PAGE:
Post # 1
Do you or would you make use of the scanning code of practice if you noticed an item scanned at a different price?
FYI: Here it’s a voluntary practice by stores where if an item is ticketed at a lower price than what it scans as, you either get $10 off the corrected price, or get it for free if it’s less than $10.
If you work at a store that follows this, does it drive you crazy or not?
Post # 3
I used to work in a grocery store for 5 years and we had signs up for this practice. TBH, I did not mind when people asked for it b/c the store should be diligent enough not to have things wrong in the system.
Sometimes customers would take advantage and start demanding more than the $10 – ie if a $29.99 bag of diapers scanned wrong they would want them entirely free. (Then again lots of customers will complain about anything, ugh).
Funny thing, DH and I went to a Best Buy Mobile store to buy an iPod mini for his brother last year. They had the scanning code of practice all over their cash, the iPod scanned wrong and they refused to honour it claiming that “Apple is different, they don’t do price adjustments”. DH complained big time and said it’s not up to Apple and eventually asked for a manager to get the $10 back.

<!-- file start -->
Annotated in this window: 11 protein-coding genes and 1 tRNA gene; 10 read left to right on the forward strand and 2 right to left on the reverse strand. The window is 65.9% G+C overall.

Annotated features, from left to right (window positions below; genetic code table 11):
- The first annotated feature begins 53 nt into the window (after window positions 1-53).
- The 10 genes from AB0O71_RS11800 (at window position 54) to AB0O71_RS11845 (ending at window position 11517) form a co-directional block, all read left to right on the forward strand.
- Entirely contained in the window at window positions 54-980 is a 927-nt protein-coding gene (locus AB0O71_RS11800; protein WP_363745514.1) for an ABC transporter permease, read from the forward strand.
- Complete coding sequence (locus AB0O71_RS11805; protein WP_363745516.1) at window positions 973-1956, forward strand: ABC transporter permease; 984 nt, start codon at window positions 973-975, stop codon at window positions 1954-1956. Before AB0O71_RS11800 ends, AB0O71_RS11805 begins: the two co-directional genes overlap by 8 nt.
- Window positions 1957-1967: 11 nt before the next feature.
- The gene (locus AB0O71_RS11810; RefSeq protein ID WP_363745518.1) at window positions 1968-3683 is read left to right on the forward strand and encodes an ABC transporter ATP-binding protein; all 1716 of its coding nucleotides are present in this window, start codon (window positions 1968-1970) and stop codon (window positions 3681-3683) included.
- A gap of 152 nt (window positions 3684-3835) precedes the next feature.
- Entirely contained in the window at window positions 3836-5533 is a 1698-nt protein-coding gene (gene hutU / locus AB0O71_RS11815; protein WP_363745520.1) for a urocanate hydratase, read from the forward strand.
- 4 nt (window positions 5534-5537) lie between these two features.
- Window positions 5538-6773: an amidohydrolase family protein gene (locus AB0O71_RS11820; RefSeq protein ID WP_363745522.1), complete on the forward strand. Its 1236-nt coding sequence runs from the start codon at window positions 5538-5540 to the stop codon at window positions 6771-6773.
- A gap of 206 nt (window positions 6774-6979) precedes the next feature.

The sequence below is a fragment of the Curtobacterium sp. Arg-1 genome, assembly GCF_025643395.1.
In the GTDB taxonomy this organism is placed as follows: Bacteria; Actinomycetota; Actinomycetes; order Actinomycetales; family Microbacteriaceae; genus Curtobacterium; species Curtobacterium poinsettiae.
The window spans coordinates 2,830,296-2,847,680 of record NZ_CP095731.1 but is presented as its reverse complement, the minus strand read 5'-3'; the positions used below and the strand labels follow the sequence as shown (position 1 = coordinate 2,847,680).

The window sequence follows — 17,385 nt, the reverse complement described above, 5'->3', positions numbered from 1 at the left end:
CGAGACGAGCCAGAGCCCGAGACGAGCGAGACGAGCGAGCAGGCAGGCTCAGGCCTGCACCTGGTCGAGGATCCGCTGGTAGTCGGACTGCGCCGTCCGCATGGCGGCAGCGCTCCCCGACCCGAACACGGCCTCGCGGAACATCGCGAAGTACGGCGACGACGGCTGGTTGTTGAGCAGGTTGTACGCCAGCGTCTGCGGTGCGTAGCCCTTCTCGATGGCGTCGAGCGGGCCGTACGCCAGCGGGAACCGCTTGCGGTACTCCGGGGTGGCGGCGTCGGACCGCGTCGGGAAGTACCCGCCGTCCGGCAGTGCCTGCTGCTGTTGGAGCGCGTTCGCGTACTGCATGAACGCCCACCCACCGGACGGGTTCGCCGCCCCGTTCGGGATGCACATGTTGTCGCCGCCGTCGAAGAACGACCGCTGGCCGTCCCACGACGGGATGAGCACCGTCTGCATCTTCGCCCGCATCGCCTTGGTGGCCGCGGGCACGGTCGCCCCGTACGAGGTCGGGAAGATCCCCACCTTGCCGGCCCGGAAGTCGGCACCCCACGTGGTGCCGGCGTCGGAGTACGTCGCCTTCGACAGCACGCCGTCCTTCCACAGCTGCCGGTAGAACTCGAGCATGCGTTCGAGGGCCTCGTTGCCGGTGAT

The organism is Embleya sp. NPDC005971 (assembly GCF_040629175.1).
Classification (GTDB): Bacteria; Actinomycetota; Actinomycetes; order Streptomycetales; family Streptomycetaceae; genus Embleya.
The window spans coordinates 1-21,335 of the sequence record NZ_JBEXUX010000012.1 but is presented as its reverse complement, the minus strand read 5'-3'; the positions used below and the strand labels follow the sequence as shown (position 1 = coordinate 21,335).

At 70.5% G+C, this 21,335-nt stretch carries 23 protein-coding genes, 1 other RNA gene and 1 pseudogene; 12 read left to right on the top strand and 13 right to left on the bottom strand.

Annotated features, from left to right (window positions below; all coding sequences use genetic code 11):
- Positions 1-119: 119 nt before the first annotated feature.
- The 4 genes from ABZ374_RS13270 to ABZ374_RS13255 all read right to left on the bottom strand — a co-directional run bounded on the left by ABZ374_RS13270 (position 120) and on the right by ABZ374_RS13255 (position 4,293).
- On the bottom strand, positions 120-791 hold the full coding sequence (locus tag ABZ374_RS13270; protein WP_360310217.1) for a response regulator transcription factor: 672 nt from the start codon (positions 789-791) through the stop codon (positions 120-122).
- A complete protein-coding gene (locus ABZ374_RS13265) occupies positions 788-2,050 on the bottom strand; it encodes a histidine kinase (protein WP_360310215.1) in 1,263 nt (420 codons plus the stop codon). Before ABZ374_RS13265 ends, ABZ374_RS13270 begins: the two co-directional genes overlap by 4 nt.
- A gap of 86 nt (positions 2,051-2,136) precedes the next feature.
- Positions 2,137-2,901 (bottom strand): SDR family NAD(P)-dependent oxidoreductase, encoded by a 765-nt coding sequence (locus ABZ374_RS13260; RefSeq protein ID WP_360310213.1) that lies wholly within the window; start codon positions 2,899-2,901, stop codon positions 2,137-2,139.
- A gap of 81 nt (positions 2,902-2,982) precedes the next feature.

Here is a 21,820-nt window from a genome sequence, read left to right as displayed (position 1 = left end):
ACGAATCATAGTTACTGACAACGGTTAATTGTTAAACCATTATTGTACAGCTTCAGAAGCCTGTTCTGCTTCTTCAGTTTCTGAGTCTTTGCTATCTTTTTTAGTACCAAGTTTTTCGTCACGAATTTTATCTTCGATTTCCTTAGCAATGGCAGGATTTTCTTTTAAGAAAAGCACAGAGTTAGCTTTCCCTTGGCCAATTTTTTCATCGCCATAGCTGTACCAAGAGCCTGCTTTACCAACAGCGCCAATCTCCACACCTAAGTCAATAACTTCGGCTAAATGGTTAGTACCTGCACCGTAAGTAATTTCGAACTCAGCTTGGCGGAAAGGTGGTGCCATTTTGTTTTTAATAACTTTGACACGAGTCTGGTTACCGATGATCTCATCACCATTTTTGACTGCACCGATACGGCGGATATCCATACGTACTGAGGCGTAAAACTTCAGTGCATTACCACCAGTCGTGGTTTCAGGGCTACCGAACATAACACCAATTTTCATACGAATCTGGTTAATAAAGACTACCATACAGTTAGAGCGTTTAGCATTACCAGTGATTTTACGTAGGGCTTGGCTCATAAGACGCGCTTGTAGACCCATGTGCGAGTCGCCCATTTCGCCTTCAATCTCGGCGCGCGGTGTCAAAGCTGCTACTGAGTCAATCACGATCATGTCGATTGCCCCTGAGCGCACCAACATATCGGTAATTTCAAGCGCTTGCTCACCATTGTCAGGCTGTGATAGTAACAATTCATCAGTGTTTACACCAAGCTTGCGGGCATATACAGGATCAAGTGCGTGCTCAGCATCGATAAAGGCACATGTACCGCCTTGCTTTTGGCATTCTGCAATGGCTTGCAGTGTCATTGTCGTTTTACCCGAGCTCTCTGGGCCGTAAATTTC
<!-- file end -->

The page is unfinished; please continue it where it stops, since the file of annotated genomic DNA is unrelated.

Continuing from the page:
For me, I don’t say anything unless it’s a big difference. If it’s just a dollar it’s not usually worth my time.
Post # 4
I’ve worked at a store that followed it. I didn’t mind people who were honest, but we had quite a few people who would move merchandise around to ‘prove’ that what they were buying was in the clearance bin or something like that.
I do use it myself. Usually I only notice if I am buying one item or I decided to buy something because it was on sale. I get annoyed at times, as the cashiers I have dealt with usually don’t know about it even though the sign is right there!
I did get a food processor for free once. I would have gone for the name brand one if the cheaper one wasn’t at such a great price, but then when I got to the till it scanned as more expensive!